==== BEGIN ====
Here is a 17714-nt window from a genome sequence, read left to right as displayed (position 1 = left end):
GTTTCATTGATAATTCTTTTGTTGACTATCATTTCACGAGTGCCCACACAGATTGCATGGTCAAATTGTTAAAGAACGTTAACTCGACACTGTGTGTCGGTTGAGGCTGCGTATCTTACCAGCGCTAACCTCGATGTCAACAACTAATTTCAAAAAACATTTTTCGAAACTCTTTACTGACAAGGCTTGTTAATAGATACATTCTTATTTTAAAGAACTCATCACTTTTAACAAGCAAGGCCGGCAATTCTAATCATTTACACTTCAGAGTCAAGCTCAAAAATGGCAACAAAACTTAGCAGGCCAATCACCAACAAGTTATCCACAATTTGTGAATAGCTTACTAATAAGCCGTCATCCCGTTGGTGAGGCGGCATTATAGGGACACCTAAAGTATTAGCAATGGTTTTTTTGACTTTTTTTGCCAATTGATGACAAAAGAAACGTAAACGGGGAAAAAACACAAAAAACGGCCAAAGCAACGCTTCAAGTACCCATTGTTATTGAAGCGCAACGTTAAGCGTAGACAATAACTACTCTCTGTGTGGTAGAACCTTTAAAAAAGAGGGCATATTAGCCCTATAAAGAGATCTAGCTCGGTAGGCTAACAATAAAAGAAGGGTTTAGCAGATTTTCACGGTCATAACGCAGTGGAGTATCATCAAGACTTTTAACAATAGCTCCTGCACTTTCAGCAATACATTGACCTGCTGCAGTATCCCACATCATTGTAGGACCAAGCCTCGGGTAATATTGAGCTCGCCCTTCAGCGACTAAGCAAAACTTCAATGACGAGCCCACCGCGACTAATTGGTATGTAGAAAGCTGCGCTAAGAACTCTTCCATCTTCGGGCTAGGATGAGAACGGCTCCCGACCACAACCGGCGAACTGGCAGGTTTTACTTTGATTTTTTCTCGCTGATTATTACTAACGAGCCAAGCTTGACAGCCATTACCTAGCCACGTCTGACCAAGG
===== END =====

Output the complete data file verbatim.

Here is a 17714-nt window from a genome sequence, read left to right as displayed (position 1 = left end):
GTTTCATTGATAATTCTTTTGTTGACTATCATTTCACGAGTGCCCACACAGATTGCATGGTCAAATTGTTAAAGAACGTTAACTCGACACTGTGTGTCGGTTGAGGCTGCGTATCTTACCAGCGCTAACCTCGATGTCAACAACTAATTTCAAAAAACATTTTTCGAAACTCTTTACTGACAAGGCTTGTTAATAGATACATTCTTATTTTAAAGAACTCATCACTTTTAACAAGCAAGGCCGGCAATTCTAATCATTTACACTTCAGAGTCAAGCTCAAAAATGGCAACAAAACTTAGCAGGCCAATCACCAACAAGTTATCCACAATTTGTGAATAGCTTACTAATAAGCCGTCATCCCGTTGGTGAGGCGGCATTATAGGGACACCTAAAGTATTAGCAATGGTTTTTTTGACTTTTTTTGCCAATTGATGACAAAAGAAACGTAAACGGGGAAAAAACACAAAAAACGGCCAAAGCAACGCTTCAAGTACCCATTGTTATTGAAGCGCAACGTTAAGCGTAGACAATAACTACTCTCTGTGTGGTAGAACCTTTAAAAAAGAGGGCATATTAGCCCTATAAAGAGATCTAGCTCGGTAGGCTAACAATAAAAGAAGGGTTTAGCAGATTTTCACGGTCATAACGCAGTGGAGTATCATCAAGACTTTTAACAATAGCTCCTGCACTTTCAGCAATACATTGACCTGCTGCAGTATCCCACATCATTGTAGGACCAAGCCTCGGGTAATATTGAGCTCGCCCTTCAGCGACTAAGCAAAACTTCAATGACGAGCCCACCGCGACTAATTGGTATGTAGAAAGCTGCGCTAAGAACTCTTCCATCTTCGGGCTAGGATGAGAACGGCTCCCGACCACAACCGGCGAACTGGCAGGTTTTACTTTGATTTTTTCTCGCTGATTATTACTAACGAGCCAAGCTTGACAGCCATTACCTAGCCACGTCTGACCAAGG